(b) a Metropolitan or Provincial Grand Master has power to grant a dispensation for a Lodge to move the date of a meeting by up to 28 days before or after the date specified in its by-laws; and

(c) hardly any Lodge has a by-law which requires meetings to be held at a particular hour, so the time of a meeting can easily be changed to suit the temporary convenience of those attending.

New Provisions

Voluntarily suspension of Meetings

6. It is clear that many Brethren feel that it is pointless for the Secretary of a Lodge to have to issue a summons for a meeting in the knowledge that it will not be possible to hold that meeting on the day. Rule 137, however, states that there is no power to cancel a regular meeting of a Lodge. Paragraphs 1 to 4 of the Measures address this point by making it possible for a Lodge to suspend its meetings for a period of up to three months at a time, with no limit on the number of times it may do so. The following procedure must be observed:

(a) The Master must give written notice to the Metropolitan or Provincial Grand Master (or, in the case of a very small number of Lodges in London, to the Grand Secretary) that a majority of the members of the Lodge wish the Lodge to suspend its meetings for a specified period (not more than three months).

(b) The Metropolitan or Provincial Grand Master (or Grand Secretary) will acknowledge receipt of the notice to the Master, and on the receipt of the acknowledgement the suspension will come into effect.

(c) The Master may, with the same level of backing, seek permission to resume meetings before the suspension has run its course.

Notes:

(i) The notice to the Metropolitan/Provincial Grand Master must be given either in a letter (sent by post or delivered by hand) which is dated and signed by the Master, or in an e-mail.

(ii) The notice must contain the statement that it is given “with the written agreement of not less than two thirds of the subscribing members of …….. Lodge, No. ….”. The following form of words is suggested: “With the written agreement of not less than two-thirds of the subscribing members of ……. Lodge, No. …. I as Master of that Lodge hereby inform you that the majority of the subscribing members wish the Lodge to suspend its meetings for a period of [three] months from the date of this notice. [Signed] ……………….. [Dated]……….”

(iii) Before the notice can be sent, the Master must obtain the written agreement of two-thirds of all the subscribing members; any member who does not respond signifying his agreement has therefore cast a vote against voluntary suspension.

(iv) The proportion of two-thirds of all subscribing members has been arrived at to make sure that it is neither “too easy” nor impossible for a Lodge to suspend itself.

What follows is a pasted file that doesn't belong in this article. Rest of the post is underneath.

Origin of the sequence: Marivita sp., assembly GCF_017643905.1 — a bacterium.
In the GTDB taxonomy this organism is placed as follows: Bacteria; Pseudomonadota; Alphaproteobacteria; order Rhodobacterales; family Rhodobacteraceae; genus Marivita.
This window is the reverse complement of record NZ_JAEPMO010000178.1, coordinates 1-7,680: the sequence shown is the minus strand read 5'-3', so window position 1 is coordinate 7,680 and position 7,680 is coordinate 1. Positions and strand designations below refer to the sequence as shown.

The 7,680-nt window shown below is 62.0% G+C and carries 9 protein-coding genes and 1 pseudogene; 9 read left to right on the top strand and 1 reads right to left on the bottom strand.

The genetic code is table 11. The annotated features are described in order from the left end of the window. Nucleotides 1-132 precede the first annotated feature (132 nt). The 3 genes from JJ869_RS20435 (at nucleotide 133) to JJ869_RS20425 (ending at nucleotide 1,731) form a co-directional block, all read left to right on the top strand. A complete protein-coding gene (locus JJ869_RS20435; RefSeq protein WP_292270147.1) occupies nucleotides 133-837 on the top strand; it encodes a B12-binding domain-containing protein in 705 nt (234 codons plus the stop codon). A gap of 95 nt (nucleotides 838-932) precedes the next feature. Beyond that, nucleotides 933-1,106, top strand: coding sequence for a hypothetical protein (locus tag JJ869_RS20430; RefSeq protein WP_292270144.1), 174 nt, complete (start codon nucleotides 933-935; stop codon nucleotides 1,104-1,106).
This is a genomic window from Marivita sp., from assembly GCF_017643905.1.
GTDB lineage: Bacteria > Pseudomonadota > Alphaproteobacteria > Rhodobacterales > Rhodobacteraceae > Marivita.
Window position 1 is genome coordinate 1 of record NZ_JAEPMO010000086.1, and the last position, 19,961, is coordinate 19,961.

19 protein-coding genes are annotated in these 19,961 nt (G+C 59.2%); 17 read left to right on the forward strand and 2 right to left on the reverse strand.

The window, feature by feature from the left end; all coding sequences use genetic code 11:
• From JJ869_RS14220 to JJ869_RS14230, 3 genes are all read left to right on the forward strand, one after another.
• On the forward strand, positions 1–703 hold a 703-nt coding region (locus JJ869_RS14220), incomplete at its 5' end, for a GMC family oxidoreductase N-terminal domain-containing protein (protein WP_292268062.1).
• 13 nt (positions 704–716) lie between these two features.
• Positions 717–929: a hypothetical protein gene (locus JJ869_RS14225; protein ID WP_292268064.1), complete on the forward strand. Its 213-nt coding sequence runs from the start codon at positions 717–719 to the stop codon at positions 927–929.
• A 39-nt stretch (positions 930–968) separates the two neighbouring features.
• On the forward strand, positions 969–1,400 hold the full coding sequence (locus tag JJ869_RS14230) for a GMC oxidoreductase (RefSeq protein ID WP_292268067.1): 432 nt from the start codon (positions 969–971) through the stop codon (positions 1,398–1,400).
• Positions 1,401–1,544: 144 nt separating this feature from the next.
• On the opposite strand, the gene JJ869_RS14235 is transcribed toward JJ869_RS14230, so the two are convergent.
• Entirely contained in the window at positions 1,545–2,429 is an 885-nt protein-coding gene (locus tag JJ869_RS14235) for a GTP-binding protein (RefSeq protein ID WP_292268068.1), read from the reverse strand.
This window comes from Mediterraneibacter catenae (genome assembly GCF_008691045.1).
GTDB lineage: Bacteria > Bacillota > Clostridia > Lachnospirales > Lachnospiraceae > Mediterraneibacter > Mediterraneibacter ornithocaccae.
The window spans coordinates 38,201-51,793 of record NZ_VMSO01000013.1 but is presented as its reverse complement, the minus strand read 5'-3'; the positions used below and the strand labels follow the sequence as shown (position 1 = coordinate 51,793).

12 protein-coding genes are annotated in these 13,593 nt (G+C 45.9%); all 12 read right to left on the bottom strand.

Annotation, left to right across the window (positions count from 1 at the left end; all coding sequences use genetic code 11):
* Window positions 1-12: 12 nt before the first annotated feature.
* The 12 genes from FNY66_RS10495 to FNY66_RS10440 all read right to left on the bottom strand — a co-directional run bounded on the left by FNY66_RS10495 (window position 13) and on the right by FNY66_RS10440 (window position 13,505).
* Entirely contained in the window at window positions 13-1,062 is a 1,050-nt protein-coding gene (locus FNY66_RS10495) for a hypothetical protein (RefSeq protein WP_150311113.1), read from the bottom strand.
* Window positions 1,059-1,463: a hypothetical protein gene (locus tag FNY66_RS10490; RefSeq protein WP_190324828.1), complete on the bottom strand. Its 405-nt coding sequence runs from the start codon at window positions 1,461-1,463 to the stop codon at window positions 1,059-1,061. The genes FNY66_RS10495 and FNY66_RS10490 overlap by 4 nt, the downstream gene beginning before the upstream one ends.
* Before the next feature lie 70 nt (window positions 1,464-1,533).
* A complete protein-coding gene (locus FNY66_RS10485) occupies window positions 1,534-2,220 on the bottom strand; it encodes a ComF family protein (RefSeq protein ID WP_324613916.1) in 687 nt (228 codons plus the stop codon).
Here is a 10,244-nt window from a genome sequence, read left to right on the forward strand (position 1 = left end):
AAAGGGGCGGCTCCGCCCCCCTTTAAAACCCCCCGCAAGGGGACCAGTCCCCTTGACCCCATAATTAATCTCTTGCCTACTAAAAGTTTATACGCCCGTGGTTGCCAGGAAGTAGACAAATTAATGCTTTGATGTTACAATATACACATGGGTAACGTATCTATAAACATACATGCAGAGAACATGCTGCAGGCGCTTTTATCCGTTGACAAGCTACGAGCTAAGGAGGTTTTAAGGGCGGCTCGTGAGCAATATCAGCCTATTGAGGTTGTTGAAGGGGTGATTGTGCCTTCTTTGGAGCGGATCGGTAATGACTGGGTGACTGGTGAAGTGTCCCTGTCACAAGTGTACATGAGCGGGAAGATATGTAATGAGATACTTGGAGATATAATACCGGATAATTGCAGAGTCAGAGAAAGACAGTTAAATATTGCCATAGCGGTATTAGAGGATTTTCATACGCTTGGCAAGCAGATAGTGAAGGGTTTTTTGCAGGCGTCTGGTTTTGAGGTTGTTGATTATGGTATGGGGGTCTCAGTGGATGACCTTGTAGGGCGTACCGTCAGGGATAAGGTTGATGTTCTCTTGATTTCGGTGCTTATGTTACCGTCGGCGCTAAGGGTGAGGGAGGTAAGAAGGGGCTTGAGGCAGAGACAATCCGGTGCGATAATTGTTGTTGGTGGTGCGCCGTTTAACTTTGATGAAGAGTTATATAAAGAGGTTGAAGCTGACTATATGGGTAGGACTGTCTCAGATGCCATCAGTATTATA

(v) The decision to suspend meetings is emphatically not that of the Master; he can neither force through nor block a suspension against the wishes of the subscribing members. For this reason, if the Master chooses not to seek the views of the members of the Lodge, any five subscribing members can insist that he writes to find out those views.

(vi) This is the only situation in which a postal or e-mail vote is permissible in the Craft.

(vii) The same will apply to a decision to seek permission to end the voluntary suspension before it has come to an end.

(viii) The Metropolitan or Provincial Grand Master (or the Grand Secretary) has no discretion to refuse to allow the Lodge to suspend itself, but he does have discretion to refuse to allow the early resumption of meetings.

(ix) If the Master has died or is unable to act in the circumstances set out in Rule 119(a) that Rule will determine who is able to exercise the powers referred to above.

Conduct of administrative business by video-conferencing facilities

7. For any decision by a Craft Lodge to be valid, it must be taken by a vote in open Lodge. Although many other Orders are permitting Lodges to conduct “virtual business meetings”, the Pro Grand Master has recently made it clear that in the Craft there will not be any question of Lodges holding virtual untyled meetings. However, if Lodges continue to meet with attendance limited to a maximum of six Brethren, it is clear that most members of a Lodge would be unable to exercise their democratic right to participate in decisions affecting the Lodge, and would have to rely on the judgement of the small number present at a meeting.

8. A mechanism has therefore been devised to enable any Brother who wishes to to participate in the transaction of Lodge business by means of an audio/video conferencing facility such as Zoom. The procedure set out in the Measures may appear unduly complex, but should in practice turn out to be easier to comply with than at first sight: